Each of these observations is unquestionably true, since all economies cycle, every stock market crashes and no real estate market on the planet is exempt from periodic corrections.

After a century of data, though, Australian capital city real estate markets have not once receded below the troughs of a preceding cycle, and in an inflationary economic environment our stock markets will always eventually return to new peaks (while dividend income increases).

The long term trends in inflationary economies and markets are up and anyone who has employed a sensible and disciplined long-term approach will have done well enough over time to fund a healthy enough retirement and not add to the government’s ever-growing pension burden.

The rules of financial responsibility

Recall my thoughts on what is a reasonable time horizon for investing and building wealth.

1 year? 2 years? 5 years? I don’t reckon so.

How about thinking beyond your own lifetime?

Worryingly, there are plenty who see things differently, electing to spend their savings in order to fall below the assets tests and become eligible to collect the Age Pension:

You can’t take it with you. You only live once. I plan to spend the last dollar on the day I die. I’ll take the lump sum on a SKI holiday and then live off the state pension!”.

If you are fortunate enough to be employed, then being a grown-up and taking responsibility for your finances means:

  • eliminating credit card debt; 21743109_l
  • eliminating bad debt;
  • budgeting;
  • knowing the difference between needs and wants;
  • not spending every cent you earn (and more);
  • saving and retaining an emergency cash buffer;
  • paying yourself first;
  • investing the difference wisely for the future in a portfolio of assets;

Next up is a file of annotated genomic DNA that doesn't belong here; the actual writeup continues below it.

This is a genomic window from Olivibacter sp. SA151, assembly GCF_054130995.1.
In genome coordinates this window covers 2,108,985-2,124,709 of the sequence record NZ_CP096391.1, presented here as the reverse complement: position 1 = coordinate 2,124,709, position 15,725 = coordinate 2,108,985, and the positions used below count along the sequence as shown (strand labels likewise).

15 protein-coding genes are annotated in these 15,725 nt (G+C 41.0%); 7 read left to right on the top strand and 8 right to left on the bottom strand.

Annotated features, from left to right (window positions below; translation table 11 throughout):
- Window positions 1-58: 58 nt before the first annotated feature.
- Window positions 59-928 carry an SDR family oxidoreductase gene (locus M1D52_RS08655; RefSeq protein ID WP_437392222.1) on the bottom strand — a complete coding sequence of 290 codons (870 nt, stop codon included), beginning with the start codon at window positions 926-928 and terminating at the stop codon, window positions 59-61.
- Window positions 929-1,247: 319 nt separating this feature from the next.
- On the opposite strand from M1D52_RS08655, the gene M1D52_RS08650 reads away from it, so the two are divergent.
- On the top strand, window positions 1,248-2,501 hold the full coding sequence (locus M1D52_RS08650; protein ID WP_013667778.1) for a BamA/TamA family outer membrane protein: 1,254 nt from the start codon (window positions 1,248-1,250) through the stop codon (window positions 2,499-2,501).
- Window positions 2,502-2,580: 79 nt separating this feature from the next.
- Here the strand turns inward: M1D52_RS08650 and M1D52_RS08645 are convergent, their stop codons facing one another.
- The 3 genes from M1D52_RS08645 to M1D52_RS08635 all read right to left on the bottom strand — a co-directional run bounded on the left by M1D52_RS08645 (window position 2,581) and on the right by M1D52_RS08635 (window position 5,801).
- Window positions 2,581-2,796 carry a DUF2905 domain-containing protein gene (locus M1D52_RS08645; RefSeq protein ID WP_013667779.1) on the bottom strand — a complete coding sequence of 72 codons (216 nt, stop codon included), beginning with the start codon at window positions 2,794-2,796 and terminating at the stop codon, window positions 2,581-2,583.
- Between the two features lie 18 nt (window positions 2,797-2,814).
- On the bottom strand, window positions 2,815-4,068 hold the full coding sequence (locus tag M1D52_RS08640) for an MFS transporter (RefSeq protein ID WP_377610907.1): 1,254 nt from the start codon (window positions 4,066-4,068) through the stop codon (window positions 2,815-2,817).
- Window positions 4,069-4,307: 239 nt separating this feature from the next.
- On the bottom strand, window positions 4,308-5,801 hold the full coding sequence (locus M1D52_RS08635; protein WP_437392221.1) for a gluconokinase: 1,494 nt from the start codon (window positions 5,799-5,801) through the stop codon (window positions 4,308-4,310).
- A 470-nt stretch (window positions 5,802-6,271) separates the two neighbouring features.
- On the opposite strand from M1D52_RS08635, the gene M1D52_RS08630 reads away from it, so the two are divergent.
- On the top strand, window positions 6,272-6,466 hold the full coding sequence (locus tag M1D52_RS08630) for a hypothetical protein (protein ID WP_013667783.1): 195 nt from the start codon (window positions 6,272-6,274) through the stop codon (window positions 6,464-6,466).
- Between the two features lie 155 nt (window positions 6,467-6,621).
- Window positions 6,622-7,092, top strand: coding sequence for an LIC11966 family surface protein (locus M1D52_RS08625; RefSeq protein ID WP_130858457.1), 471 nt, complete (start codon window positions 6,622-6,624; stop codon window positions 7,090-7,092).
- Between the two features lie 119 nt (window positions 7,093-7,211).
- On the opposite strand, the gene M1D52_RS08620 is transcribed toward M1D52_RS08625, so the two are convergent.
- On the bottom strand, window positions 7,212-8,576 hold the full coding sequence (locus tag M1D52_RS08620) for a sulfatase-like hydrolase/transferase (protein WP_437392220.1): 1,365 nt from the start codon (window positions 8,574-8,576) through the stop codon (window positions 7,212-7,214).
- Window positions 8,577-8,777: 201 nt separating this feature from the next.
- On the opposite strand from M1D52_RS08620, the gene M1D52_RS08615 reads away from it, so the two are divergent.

• not trying to “keep up with the Joneses”; and
  • protecting your wealth.

If you can stick to these basic rules of financial responsibility, then your retirement should be a comfortable and secure one.



from Property UpdateProperty Update https://propertyupdate.com.au/lessons-responsibility-previous-economic-cycles-pete-wargent/

Success and Wealth is Not an Accident

Why are some people so much more successful? 44375941_l

What can we learn from them?

How can we become more like them?

And I’m not only talking about money or property – I’m talking about all facets of life.

Well, a whole lot of people persist in thinking success is an accident.

An accident of birth or genetics or freak encounter or luck.

Now please don’t be offended when I say…

Most who think like this must do so in order to live with their own lack of achievement.

To admit that success and wealth is both a methodical process and the outcome of a process virtually anyone can use would be to admit they failed themselves.

It is more palatable to say life failed me than to say I failed me, to say I’m unlucky rather than to say I’m lazy.

While it’s more comforting, this way of thinking is obviously not helpful. 

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I’ve been studying the psychology of success for over 25 years and have mentored over 2,000 successful (and some not so successful) investor business people and entrepreneurs over the last decade.

And I’ve found that success and wealth is very, very rarely accident.

Even the incredibly annoying, apparently vacuous Kym Kardashian is not a success by accident.

People often complain about her fame and financial gains, noting she has no talent.

But there’s a terrific object lesson there…you don’t need talent.

Personally, I think I have very little if any talent

But I do have some very finely honed skills.

Many years ago I noticed that the Rich and successful people share similar habits 45437255_l

I’ve written abut them here:

I’ve also learned the Success Habits of the Rich and over the last 15 years these have now become my habits.